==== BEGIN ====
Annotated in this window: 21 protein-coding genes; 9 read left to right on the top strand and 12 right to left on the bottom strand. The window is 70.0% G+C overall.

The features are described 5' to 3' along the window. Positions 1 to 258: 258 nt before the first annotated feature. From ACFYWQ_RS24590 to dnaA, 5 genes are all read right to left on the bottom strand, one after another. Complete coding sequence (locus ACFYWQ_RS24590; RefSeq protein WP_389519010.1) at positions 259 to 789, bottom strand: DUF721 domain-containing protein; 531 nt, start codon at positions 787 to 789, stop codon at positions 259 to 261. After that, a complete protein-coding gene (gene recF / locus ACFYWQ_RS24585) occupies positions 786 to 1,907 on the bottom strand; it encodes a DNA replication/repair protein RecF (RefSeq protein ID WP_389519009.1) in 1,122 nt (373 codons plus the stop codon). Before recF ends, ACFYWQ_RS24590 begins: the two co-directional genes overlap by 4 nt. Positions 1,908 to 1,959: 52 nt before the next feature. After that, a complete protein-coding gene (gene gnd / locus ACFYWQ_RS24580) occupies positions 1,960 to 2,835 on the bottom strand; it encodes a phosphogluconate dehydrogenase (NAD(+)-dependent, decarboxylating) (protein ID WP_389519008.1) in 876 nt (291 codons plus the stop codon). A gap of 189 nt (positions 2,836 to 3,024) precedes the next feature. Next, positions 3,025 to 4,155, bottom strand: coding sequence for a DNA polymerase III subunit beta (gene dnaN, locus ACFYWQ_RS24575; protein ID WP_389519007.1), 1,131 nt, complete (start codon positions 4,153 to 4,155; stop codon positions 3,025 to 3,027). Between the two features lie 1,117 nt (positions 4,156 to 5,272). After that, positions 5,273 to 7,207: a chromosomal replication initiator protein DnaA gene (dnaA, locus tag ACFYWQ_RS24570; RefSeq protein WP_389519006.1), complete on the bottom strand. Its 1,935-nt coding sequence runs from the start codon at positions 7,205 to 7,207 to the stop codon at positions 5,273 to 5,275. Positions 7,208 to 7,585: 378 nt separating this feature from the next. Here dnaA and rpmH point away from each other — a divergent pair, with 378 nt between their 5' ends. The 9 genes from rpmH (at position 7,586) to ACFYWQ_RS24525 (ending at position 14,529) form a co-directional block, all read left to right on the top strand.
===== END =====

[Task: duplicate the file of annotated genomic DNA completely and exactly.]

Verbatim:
Annotated in this window: 21 protein-coding genes; 9 read left to right on the top strand and 12 right to left on the bottom strand. The window is 70.0% G+C overall.

The features are described 5' to 3' along the window. Positions 1 to 258: 258 nt before the first annotated feature. From ACFYWQ_RS24590 to dnaA, 5 genes are all read right to left on the bottom strand, one after another. Complete coding sequence (locus ACFYWQ_RS24590; RefSeq protein WP_389519010.1) at positions 259 to 789, bottom strand: DUF721 domain-containing protein; 531 nt, start codon at positions 787 to 789, stop codon at positions 259 to 261. After that, a complete protein-coding gene (gene recF / locus ACFYWQ_RS24585) occupies positions 786 to 1,907 on the bottom strand; it encodes a DNA replication/repair protein RecF (RefSeq protein ID WP_389519009.1) in 1,122 nt (373 codons plus the stop codon). Before recF ends, ACFYWQ_RS24590 begins: the two co-directional genes overlap by 4 nt. Positions 1,908 to 1,959: 52 nt before the next feature. After that, a complete protein-coding gene (gene gnd / locus ACFYWQ_RS24580) occupies positions 1,960 to 2,835 on the bottom strand; it encodes a phosphogluconate dehydrogenase (NAD(+)-dependent, decarboxylating) (protein ID WP_389519008.1) in 876 nt (291 codons plus the stop codon). A gap of 189 nt (positions 2,836 to 3,024) precedes the next feature. Next, positions 3,025 to 4,155, bottom strand: coding sequence for a DNA polymerase III subunit beta (gene dnaN, locus ACFYWQ_RS24575; protein ID WP_389519007.1), 1,131 nt, complete (start codon positions 4,153 to 4,155; stop codon positions 3,025 to 3,027). Between the two features lie 1,117 nt (positions 4,156 to 5,272). After that, positions 5,273 to 7,207: a chromosomal replication initiator protein DnaA gene (dnaA, locus tag ACFYWQ_RS24570; RefSeq protein WP_389519006.1), complete on the bottom strand. Its 1,935-nt coding sequence runs from the start codon at positions 7,205 to 7,207 to the stop codon at positions 5,273 to 5,275. Positions 7,208 to 7,585: 378 nt separating this feature from the next. Here dnaA and rpmH point away from each other — a divergent pair, with 378 nt between their 5' ends. The 9 genes from rpmH (at position 7,586) to ACFYWQ_RS24525 (ending at position 14,529) form a co-directional block, all read left to right on the top strand.